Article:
The 125-foot crab vessel F/V Kiska Sea has returned to the snow crab grounds along the Russian border after a successful haul out at the Port of Toledo, Oregon. The haul out was the first of its kind for the Kiska Sea at the location.
“The Port of Toledo was very accommodating,” vessel Capt. Mike Wilson from the helm via satellite phone. “They were good people.”
Wilson has skippered the Kiska Sea since it launched in 1990 and was involved with design of the vessel when it was built, namely the functional elements of the deck layout. He began his fishing career when he was 17 in a Kodiak cannery.
“Then I got a deck job and slowly worked my way to the wheelhouse,” he told Fishermen’s News. I’ve been skippering for close to 40 years now.”
Owned by Seattle-based Aleutian Spray Fisheries, the Kiska Sea targets red crab in Bristol Bay and snow and king crab in the Bering Sea/Aleutian Islands. The vessel has a 34-foot beam with twin screws and 345,000 pounds of catch capacity. The primary naval architect was Mark Babcock and the vessel was built at Mid-Coast Marine in Coos Bay, Oregon.
The vessel was built to hold a specific size of crab pot that locks by the shelter decks in a full row across for security. Another crabbing-focused feature is the schooner-style wheelhouse vs. a house-forward design.
“If you’re going to crab fish, then it makes sense to see everything in front of you,” Wilson explained. “In a house forward boat, you’re always looking in a camera or behind you, so we prefer the schooner style for crabbing.”
The hull of the Kiska Sea is extra thick for ice operations.
“We don’t like to fish in the ice, but we don’t run from it either,” Wilson said. “Unless of course there’s a point where you just cannot work in it. I’ve been in that spot a few times. When it comes with big ice, you’re digging your pots out trying to save your gear.”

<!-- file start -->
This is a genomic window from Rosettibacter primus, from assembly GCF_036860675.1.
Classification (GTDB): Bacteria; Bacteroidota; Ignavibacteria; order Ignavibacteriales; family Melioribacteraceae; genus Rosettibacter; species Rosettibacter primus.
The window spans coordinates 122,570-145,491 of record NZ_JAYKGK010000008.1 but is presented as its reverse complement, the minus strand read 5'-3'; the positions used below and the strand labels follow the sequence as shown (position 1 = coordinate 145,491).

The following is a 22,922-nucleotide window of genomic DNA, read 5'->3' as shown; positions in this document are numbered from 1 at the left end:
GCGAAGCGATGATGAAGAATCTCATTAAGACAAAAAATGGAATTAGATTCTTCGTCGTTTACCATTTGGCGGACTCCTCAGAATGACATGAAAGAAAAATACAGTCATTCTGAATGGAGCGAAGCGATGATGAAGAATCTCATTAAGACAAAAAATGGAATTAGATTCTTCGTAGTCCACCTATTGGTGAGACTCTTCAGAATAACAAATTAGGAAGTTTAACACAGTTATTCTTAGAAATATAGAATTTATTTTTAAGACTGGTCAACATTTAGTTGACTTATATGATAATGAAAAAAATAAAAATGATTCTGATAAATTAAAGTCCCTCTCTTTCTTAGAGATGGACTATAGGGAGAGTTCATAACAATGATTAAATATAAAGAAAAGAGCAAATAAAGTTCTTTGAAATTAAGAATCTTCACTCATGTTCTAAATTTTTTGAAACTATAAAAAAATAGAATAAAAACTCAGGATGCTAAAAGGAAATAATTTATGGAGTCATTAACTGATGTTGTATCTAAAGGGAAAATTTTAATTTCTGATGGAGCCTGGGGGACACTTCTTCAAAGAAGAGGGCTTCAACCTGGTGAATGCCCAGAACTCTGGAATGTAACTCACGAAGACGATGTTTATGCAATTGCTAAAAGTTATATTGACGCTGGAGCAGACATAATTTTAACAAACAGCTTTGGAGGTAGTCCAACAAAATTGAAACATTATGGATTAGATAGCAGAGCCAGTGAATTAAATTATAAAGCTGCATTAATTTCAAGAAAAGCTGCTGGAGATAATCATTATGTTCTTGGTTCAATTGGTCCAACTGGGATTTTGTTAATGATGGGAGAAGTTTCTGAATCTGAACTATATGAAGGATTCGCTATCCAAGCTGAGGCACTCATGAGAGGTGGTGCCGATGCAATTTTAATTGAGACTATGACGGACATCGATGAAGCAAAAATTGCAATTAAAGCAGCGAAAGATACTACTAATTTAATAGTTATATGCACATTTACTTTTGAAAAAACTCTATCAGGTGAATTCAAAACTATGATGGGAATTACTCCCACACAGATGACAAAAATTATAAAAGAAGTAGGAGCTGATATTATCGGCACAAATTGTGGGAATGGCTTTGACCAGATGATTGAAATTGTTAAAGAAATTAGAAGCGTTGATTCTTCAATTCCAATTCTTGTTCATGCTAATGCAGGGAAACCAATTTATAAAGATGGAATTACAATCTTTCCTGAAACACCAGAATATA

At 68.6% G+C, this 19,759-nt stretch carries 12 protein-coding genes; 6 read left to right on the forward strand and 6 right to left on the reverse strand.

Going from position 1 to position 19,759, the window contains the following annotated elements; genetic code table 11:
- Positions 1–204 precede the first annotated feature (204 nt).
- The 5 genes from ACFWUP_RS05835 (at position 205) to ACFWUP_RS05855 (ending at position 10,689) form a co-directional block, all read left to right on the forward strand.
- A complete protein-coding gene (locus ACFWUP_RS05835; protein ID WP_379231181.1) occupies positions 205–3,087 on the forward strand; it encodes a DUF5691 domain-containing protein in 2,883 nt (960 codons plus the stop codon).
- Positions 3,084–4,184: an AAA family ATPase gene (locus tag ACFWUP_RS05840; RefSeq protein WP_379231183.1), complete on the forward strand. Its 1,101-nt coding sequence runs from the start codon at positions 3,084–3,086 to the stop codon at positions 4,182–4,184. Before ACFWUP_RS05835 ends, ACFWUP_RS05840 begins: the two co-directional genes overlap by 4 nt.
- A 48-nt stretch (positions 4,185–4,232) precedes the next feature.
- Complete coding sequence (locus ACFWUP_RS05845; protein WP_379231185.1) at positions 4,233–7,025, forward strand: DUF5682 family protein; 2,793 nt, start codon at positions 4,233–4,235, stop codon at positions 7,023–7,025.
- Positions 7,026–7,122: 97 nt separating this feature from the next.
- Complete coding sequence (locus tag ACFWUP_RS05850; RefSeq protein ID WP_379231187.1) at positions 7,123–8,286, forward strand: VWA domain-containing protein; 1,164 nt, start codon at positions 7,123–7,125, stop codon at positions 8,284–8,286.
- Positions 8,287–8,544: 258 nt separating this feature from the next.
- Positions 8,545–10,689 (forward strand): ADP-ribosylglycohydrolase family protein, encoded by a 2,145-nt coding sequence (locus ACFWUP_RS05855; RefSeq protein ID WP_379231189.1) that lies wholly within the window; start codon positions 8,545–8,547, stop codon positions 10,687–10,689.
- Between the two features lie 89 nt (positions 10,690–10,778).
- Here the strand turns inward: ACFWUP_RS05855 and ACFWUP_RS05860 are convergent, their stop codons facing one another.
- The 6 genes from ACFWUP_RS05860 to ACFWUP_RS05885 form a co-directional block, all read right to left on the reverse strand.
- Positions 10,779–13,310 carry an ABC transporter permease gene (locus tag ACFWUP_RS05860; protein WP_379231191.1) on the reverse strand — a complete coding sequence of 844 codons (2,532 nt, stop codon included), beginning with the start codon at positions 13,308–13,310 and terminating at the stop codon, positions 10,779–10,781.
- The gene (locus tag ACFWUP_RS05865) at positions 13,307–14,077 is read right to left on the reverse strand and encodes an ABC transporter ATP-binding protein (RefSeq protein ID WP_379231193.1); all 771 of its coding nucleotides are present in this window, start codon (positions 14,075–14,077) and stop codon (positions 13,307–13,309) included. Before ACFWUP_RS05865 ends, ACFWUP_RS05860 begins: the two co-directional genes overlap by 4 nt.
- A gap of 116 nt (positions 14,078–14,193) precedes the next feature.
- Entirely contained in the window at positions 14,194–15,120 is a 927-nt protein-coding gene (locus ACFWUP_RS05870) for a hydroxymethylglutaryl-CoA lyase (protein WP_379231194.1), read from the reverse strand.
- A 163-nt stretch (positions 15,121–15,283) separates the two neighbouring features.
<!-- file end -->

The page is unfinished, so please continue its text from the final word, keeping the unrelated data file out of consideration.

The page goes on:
The vessel returns to Oregon every year at the end of crab season with shipyard work starting after the 4th of July. The Port of Toledo is about 13 miles up the Yaquina River and provides services for the regional and distant waters fishing fleets, research vessels, and recreational boats.
“A little over a decade ago, the Port of Toledo acquired the shipyard and built it out to include a 660-ton lift and a brand-new environmental work building,” Port Manager Lorna Davis explained. “We increased our workforce from three to about thirty over the course of that decade.”
After the last two negatively impactful years of COVID-19, the port is seeing a return of business from differed maintenance and new clients.
“We hope there are more fruitful years ahead,” Davis said. The port has active ties with 40 marine trade vendors that provide services at the shipyard alongside their crew of 30.
“This was the first time we hauled out the F/V Kiska Sea,” Shipyard Superintendent Ben Victorine said. The vessel was the largest the port has hauled to date.
“I was nervous,” Wilson admitted. “Our fear was the pier.”
The pier is designed for an 800-ton maximum capacity. The Kiska Sea was weighed at 478.7 tons.
“I thought we’d be 500 tons,” Wilson said. We got 220-ton weight for the travel lift. So, if I’m at 500 tons and they got 220 tons, that’s 720 tons. Well, we know how designs work. Sometimes they’re flawed. If that pier were to collapse and sink, we’d have quite a problem.”
After confirming that the port’s liability insurance was adequate in case of a worst-case scenario, they made a go decision.
“Every boat is different,” Victorine explained. The Kiska Sea has rolling chalks on the sides and expensive below-waterline electronic equipment like transducers. “We didn’t want to lift on any of those and potentially damage them. It’s figuring out the strap configuration where we can safely lift the boat without doing damage to any electronic equipment or other parts of the boat, rolling chalks and rudder shoes and that kind of thing.”
Ultimately, the port hired a local mill to cut custom wood blocking to position behind the rolling chalks. That way, the rolling chalks wouldn’t take the full load of the boat when in the straps. These wood blocks were secured by a diver and the lift performed flawlessly.